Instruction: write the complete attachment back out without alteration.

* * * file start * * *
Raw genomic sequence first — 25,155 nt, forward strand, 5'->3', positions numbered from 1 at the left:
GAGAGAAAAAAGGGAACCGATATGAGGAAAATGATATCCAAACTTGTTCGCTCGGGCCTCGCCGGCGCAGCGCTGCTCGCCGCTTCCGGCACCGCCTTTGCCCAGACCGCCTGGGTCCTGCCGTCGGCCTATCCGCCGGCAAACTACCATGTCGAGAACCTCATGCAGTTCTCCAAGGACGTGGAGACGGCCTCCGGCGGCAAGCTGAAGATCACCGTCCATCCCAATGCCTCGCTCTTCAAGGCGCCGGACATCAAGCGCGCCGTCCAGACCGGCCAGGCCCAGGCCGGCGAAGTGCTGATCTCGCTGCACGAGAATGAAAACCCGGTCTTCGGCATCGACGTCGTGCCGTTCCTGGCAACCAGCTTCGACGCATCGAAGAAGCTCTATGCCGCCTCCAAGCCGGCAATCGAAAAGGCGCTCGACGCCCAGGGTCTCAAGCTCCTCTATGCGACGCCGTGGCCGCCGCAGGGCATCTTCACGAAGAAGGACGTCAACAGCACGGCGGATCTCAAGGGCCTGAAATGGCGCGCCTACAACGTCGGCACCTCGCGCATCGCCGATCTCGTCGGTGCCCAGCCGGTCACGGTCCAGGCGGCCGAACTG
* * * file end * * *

Raw genomic sequence first — 25,155 nt, forward strand, 5'->3', positions numbered from 1 at the left:
GAGAGAAAAAAGGGAACCGATATGAGGAAAATGATATCCAAACTTGTTCGCTCGGGCCTCGCCGGCGCAGCGCTGCTCGCCGCTTCCGGCACCGCCTTTGCCCAGACCGCCTGGGTCCTGCCGTCGGCCTATCCGCCGGCAAACTACCATGTCGAGAACCTCATGCAGTTCTCCAAGGACGTGGAGACGGCCTCCGGCGGCAAGCTGAAGATCACCGTCCATCCCAATGCCTCGCTCTTCAAGGCGCCGGACATCAAGCGCGCCGTCCAGACCGGCCAGGCCCAGGCCGGCGAAGTGCTGATCTCGCTGCACGAGAATGAAAACCCGGTCTTCGGCATCGACGTCGTGCCGTTCCTGGCAACCAGCTTCGACGCATCGAAGAAGCTCTATGCCGCCTCCAAGCCGGCAATCGAAAAGGCGCTCGACGCCCAGGGTCTCAAGCTCCTCTATGCGACGCCGTGGCCGCCGCAGGGCATCTTCACGAAGAAGGACGTCAACAGCACGGCGGATCTCAAGGGCCTGAAATGGCGCGCCTACAACGTCGGCACCTCGCGCATCGCCGATCTCGTCGGTGCCCAGCCGGTCACGGTCCAGGCGGCCGAACTG